- 1. Upland Forest
- The area that is an upland forest has a closed canopy forest dominated by
Pseudotsuga menziesii (Douglas fir), the most common conifer and Acer macrophyllum
(big leaf maple) the most common deciduous tree. The area has been logged,
the current tree cover being second growth.
- 2. Wet Meadow
- The wet meadow at RCESC is dominated by grasses and inter-mixed rushes and
sedges. The area is adjacent to bottomland forest and emergent wetlands.
- 3. Bottomland Forest
- This forest is dominated by red alder, Oregon ash, and Scouler's willow as
well as several species of shrubs (e.g. cascara, Douglas hawthorn, Pacific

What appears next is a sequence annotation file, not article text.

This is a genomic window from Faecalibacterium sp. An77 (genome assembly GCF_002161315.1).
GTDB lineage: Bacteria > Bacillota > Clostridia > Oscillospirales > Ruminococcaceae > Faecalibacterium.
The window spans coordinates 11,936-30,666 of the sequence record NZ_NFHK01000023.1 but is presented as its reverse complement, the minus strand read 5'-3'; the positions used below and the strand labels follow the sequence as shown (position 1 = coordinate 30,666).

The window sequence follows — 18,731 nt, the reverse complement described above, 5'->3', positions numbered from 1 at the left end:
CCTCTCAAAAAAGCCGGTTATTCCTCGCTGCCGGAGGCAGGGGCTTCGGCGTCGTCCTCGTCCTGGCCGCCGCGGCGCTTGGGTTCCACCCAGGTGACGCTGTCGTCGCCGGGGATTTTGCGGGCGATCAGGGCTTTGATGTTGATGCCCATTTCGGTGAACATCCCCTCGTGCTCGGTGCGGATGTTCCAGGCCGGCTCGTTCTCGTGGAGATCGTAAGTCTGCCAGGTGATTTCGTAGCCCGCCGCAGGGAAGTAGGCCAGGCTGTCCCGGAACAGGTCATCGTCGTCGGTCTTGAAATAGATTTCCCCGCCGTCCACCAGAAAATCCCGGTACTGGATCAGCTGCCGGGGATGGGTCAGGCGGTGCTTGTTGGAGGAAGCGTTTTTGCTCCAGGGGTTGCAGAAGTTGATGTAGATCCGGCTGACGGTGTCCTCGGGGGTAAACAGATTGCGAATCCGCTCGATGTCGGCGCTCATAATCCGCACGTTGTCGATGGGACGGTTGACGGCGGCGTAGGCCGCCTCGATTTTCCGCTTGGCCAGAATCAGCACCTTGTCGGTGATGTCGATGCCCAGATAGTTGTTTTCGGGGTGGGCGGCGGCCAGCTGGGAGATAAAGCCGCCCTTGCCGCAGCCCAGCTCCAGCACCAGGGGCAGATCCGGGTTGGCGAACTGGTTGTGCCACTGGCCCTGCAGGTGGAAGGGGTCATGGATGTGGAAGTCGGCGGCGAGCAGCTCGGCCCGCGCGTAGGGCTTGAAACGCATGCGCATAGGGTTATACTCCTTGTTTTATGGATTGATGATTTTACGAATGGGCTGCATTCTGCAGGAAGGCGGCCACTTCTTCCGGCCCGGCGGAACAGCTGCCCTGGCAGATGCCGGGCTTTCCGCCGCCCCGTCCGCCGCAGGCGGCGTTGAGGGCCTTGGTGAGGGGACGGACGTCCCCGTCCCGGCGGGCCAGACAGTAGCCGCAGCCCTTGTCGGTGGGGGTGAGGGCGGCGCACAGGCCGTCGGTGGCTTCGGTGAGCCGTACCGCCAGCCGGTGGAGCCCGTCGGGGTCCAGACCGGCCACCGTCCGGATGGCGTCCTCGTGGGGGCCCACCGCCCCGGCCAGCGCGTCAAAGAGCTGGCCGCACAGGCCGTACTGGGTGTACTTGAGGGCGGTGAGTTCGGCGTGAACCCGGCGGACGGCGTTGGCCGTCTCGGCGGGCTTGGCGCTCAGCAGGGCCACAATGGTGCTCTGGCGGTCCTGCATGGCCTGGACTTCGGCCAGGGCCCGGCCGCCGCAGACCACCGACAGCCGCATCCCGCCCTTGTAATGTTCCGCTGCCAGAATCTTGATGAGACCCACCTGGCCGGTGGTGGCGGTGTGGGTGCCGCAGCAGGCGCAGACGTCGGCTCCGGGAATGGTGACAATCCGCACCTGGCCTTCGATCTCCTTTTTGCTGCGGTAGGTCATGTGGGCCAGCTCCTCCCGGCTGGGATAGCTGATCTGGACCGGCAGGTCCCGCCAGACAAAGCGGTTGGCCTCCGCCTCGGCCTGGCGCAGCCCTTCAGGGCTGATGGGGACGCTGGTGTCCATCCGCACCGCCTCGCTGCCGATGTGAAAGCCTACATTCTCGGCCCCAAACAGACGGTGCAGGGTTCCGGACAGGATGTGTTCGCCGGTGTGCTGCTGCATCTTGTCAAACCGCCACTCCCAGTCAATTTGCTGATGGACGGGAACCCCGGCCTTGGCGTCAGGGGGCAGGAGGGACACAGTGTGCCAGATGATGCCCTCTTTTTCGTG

ninebark). The area has saturated soil for much of the spring and into the
- 4. Emergent Wetland
- The emergent marsh is fourteen acres and receives water from Rock Creek during
high flows and from adjacent springs. The vegetation is dominated by reed
canary grass, bentgrass and tall fescue as well as several species of rushes
- 5. Riparian
- A channel associated with Rock Creek flows on the northwest side of the property.
The banks of the channel are wet meadow and the soil is hydric. The stream
is utilized by various waterfowl, and several species of fish.
- 6. Open Field
- The grasslands within RCESC are a mix of upland and wet meadow. They are
important habitats for small mammals and for grazing ungulates (e.g. black